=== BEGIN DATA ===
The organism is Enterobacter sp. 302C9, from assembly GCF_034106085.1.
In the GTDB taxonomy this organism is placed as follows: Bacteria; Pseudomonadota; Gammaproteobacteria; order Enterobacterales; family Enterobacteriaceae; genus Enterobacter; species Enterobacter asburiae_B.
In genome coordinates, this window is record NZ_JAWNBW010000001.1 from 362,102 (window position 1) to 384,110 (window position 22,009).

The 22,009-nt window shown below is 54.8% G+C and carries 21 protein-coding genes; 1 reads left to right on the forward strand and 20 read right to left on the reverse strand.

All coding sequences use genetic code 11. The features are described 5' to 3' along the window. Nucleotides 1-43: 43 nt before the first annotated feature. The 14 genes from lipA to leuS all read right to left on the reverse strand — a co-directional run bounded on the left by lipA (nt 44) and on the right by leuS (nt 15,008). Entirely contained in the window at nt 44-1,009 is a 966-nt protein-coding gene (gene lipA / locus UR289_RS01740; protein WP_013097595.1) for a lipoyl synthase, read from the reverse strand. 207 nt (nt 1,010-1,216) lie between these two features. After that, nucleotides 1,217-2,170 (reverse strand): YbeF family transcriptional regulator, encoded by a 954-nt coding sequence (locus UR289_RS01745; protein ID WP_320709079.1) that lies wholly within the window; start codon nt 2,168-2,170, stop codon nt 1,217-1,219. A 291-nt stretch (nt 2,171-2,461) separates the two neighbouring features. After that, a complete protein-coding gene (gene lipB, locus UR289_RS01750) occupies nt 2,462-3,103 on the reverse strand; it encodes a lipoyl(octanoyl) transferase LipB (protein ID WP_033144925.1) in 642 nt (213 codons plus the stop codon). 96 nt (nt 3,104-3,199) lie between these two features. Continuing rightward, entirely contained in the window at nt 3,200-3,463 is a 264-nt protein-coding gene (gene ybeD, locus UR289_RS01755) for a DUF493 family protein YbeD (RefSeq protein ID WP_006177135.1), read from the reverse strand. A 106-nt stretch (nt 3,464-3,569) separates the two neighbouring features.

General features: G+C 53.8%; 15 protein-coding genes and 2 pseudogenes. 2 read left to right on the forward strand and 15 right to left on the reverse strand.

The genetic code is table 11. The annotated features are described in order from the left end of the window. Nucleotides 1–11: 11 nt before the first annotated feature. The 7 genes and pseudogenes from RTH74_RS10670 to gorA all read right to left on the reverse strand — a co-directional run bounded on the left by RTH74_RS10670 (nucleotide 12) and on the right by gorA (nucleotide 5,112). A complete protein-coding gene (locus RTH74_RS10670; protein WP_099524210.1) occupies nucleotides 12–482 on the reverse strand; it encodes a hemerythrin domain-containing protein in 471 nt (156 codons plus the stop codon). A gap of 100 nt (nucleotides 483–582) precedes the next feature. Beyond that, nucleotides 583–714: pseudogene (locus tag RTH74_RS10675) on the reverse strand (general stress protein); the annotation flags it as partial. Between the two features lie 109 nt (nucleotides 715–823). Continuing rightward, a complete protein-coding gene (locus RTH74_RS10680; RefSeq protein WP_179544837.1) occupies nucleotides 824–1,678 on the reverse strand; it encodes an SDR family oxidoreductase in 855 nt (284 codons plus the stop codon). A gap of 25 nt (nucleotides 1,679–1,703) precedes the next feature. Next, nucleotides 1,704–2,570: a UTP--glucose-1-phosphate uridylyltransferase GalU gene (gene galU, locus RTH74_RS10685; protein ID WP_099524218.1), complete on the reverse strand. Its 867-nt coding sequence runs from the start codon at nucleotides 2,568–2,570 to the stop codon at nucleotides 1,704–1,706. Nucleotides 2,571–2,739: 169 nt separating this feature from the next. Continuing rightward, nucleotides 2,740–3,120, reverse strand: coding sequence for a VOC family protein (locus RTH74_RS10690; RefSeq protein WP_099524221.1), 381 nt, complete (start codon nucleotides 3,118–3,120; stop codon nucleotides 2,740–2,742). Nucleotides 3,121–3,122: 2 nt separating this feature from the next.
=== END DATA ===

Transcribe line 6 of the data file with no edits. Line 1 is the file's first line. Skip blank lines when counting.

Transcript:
General features: G+C 53.8%; 15 protein-coding genes and 2 pseudogenes. 2 read left to right on the forward strand and 15 right to left on the reverse strand.